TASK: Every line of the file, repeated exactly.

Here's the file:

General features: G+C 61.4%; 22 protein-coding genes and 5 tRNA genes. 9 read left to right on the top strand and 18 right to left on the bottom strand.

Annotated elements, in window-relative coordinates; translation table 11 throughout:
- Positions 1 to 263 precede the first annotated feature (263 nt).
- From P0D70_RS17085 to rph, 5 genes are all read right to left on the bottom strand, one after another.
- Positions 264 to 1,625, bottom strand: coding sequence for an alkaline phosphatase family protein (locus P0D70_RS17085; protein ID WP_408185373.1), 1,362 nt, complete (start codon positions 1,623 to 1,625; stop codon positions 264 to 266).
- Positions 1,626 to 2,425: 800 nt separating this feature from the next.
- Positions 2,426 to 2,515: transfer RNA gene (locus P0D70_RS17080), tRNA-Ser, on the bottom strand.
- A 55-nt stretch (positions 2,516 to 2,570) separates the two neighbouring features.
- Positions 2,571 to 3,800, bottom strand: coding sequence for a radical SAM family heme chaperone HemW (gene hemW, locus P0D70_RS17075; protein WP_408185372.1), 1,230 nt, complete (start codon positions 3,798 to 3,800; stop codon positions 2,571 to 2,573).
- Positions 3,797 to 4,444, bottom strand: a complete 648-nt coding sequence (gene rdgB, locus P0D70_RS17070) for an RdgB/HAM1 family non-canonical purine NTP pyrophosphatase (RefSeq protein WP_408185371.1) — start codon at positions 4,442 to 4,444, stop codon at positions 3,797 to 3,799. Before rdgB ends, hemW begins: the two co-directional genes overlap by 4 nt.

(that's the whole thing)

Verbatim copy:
General features: G+C 61.4%; 22 protein-coding genes and 5 tRNA genes. 9 read left to right on the top strand and 18 right to left on the bottom strand.

Annotated elements, in window-relative coordinates; translation table 11 throughout:
- Positions 1 to 263 precede the first annotated feature (263 nt).
- From P0D70_RS17085 to rph, 5 genes are all read right to left on the bottom strand, one after another.
- Positions 264 to 1,625, bottom strand: coding sequence for an alkaline phosphatase family protein (locus P0D70_RS17085; protein ID WP_408185373.1), 1,362 nt, complete (start codon positions 1,623 to 1,625; stop codon positions 264 to 266).
- Positions 1,626 to 2,425: 800 nt separating this feature from the next.
- Positions 2,426 to 2,515: transfer RNA gene (locus P0D70_RS17080), tRNA-Ser, on the bottom strand.
- A 55-nt stretch (positions 2,516 to 2,570) separates the two neighbouring features.
- Positions 2,571 to 3,800, bottom strand: coding sequence for a radical SAM family heme chaperone HemW (gene hemW, locus P0D70_RS17075; protein WP_408185372.1), 1,230 nt, complete (start codon positions 3,798 to 3,800; stop codon positions 2,571 to 2,573).
- Positions 3,797 to 4,444, bottom strand: a complete 648-nt coding sequence (gene rdgB, locus P0D70_RS17070) for an RdgB/HAM1 family non-canonical purine NTP pyrophosphatase (RefSeq protein WP_408185371.1) — start codon at positions 4,442 to 4,444, stop codon at positions 3,797 to 3,799. Before rdgB ends, hemW begins: the two co-directional genes overlap by 4 nt.